It's hard not compare yourself to others, or be compared by others. How we see ourselves in light of others can get a bit distorted as much as the way we are seen by others. It's an interesting dynamic that plays out in our heads. It can be good for motivation, but it can be hard to fight the negative too.
I was reminded of this last weekend while talking to my parents about my marathon time. My mom said "Well, you still finished faster than half the people, right? I would think you would." Thanks mom, but I actually finished in the slowest 20%. To my mom, a non-runner, I seem like I should have kicked that marathon's butt. To other non-runners, it's an impressive feat that's usually admired. I know loads of people that have run marathons though, and it's easily to lose sight that, hey, this really isn't a normal accomplishment. I forget that even if I'm slow, the last person to finish still finished! Millions of others never will.
Sometimes I like to compare myself to other runners though, and I like to know how much faster they are; it helps to motivate me. I read a good amount of running blogs. While I find comfort in similar runners, I get more out of reading about the speedy girls. I want to know they run 5 miles at pace I can't keep for a fraction of that. I like knowing this is the 5th marathon or their 10th this year. I like knowing I have such a gap to jump and what seems like endless room to improve.
Comparing your achievements can become overwhelming though, when the challenge becomes self-defeat. Grad school can have a way of making you feel like you know nothing. You are learning plenty, sure, but the exams are harder and expectations are higher than anything that has come before. In PT school, I found myself getting caught up in comparisons with classmates. Who had more right answers, better grades, and on and on. It became so easy to forget what I was accomplishing. Um, hi, you can call me Dr. ZestyNerd. I've had to remind myself often to not lose sight of that.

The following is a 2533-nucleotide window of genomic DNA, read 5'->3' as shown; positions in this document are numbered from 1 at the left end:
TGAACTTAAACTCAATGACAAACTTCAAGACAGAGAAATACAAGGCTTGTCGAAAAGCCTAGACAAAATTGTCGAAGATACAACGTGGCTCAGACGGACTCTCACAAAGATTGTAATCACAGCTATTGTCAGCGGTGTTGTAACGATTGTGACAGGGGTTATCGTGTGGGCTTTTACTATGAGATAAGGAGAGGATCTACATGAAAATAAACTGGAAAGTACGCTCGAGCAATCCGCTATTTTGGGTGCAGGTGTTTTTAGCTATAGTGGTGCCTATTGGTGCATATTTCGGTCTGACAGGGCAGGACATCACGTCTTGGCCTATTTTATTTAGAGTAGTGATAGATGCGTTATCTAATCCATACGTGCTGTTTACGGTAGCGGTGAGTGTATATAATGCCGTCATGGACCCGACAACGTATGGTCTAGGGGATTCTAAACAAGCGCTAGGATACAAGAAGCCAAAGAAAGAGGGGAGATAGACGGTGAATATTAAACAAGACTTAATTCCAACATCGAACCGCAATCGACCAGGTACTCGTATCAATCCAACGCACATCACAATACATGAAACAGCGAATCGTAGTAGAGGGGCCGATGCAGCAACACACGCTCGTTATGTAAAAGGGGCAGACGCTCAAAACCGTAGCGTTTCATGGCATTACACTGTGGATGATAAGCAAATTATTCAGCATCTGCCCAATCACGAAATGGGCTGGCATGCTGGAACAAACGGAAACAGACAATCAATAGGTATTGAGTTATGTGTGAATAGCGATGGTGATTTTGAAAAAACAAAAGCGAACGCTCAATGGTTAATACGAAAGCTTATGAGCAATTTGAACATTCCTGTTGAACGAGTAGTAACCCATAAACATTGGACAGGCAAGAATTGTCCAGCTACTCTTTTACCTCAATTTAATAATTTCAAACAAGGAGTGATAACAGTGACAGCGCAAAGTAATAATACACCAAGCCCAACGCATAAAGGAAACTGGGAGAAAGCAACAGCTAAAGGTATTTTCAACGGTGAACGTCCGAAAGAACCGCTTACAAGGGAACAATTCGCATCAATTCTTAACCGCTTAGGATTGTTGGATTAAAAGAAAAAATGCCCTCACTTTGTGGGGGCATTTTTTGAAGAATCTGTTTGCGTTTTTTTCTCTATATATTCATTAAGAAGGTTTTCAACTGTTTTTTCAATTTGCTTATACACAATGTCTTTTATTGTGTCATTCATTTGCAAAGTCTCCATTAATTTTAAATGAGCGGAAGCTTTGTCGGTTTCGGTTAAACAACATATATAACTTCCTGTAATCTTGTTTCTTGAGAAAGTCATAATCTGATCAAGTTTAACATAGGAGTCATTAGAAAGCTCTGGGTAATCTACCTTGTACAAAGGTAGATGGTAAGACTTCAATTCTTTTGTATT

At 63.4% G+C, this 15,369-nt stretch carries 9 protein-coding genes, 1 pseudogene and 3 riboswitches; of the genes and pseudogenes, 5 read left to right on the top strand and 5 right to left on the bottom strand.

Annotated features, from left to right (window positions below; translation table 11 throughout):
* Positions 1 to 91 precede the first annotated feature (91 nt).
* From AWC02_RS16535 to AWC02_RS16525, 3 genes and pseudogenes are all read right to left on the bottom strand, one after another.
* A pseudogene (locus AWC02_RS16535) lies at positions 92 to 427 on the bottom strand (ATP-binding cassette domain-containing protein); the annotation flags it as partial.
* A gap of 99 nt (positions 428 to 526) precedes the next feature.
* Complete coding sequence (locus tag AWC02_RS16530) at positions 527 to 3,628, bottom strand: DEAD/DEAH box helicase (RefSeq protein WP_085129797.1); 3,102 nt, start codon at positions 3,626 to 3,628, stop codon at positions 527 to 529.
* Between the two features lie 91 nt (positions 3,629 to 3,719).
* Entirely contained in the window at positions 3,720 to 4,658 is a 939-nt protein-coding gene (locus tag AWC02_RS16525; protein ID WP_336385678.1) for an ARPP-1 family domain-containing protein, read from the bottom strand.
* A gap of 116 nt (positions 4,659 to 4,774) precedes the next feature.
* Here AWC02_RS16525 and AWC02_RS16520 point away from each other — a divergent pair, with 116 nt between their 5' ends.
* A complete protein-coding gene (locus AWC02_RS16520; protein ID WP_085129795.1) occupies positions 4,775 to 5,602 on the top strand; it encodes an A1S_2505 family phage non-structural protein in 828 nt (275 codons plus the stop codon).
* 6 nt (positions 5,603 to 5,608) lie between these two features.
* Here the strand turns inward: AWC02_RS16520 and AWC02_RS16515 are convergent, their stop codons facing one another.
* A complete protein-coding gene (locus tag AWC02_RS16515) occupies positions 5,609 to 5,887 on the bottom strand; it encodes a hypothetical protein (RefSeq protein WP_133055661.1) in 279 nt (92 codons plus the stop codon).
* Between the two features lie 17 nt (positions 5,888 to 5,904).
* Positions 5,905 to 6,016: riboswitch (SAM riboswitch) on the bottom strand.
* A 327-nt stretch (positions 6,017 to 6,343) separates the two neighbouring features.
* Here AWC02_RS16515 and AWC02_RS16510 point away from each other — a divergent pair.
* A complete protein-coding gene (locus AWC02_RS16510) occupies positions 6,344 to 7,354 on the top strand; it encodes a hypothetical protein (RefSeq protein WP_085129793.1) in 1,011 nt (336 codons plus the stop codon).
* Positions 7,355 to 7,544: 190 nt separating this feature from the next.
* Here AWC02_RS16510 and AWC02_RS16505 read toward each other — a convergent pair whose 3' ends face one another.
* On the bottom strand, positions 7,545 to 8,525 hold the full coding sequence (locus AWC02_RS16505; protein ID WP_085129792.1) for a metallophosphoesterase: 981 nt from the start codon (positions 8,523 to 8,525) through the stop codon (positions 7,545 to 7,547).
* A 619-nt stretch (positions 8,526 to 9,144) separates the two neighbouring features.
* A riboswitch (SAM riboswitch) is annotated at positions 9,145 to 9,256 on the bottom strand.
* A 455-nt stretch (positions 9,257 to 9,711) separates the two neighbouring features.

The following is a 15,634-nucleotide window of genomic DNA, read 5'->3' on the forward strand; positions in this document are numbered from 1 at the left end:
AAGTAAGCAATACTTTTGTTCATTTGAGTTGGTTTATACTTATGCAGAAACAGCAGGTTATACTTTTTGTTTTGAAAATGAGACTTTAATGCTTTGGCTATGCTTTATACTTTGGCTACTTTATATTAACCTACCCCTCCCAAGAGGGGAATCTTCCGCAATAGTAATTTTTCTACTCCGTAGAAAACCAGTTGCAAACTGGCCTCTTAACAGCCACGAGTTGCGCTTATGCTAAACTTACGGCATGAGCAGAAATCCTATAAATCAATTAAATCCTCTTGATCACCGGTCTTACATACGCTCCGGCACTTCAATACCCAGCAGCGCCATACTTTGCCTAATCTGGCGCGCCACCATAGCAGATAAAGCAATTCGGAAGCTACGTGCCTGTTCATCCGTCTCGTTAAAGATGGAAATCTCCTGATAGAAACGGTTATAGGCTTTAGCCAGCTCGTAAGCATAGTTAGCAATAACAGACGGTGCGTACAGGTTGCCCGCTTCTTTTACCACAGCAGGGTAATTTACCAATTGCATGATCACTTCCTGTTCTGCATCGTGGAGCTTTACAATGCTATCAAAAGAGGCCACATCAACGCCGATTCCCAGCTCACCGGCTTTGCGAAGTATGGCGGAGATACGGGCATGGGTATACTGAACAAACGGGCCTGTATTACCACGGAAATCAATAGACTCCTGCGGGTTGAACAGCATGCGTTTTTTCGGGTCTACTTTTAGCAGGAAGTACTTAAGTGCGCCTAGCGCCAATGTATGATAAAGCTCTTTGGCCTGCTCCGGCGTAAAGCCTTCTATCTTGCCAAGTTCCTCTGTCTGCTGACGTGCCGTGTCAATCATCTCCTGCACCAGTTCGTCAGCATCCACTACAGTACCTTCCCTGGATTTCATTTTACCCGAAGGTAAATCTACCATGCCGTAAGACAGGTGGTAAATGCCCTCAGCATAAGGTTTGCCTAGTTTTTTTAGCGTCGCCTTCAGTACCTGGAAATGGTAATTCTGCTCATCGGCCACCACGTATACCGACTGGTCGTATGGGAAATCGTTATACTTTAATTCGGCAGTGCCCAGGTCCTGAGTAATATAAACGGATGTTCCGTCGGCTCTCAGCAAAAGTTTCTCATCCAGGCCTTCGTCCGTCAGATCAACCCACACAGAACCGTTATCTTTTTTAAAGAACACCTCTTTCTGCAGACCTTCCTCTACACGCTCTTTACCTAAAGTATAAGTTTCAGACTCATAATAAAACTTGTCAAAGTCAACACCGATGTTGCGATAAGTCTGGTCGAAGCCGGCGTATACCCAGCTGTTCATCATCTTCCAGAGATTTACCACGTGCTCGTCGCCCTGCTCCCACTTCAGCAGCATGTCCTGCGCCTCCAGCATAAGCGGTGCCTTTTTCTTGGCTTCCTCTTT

I think it's the surrounding ourselves with such similar people that really emphasizes this. A doctorate degree feels like no big deal when the 53 people you see every day are doing the exact same thing. And then you realize how much you've accomplished to get there. When you are running a marathon with thousands of other people, it's easy to forget how many millions of people you've lapped on the couch. When you start comparing what you have with others, you start to forget about all you've got (is that a song lyric?). This reminds me of the petty girls that compare the size of engagement rings too- pretty sure they've lost sight of where they're at too.
So what can we do to keep, essentially, our heads on straight. How do you see things without the distortion? How do you challenge your mind and body without defeating both? Where can you strike that balance without becoming complacent?
It works different for everyone. Keep an open mind and run (figuratively) with a diverse group of friends. (I think this is the point where I am obligated to turn cliche) We are all unique with interesting quirks, qualities, and hobbies. Celebrate it, share it, and explore it. When we surround ourselves with people that are just-like-us it can make us lose sight of who we are meant to be. And when your family wants to put you on a pedestal because they think you're just that awesome- go ahead and let them. They might just have a thing or two to teach you.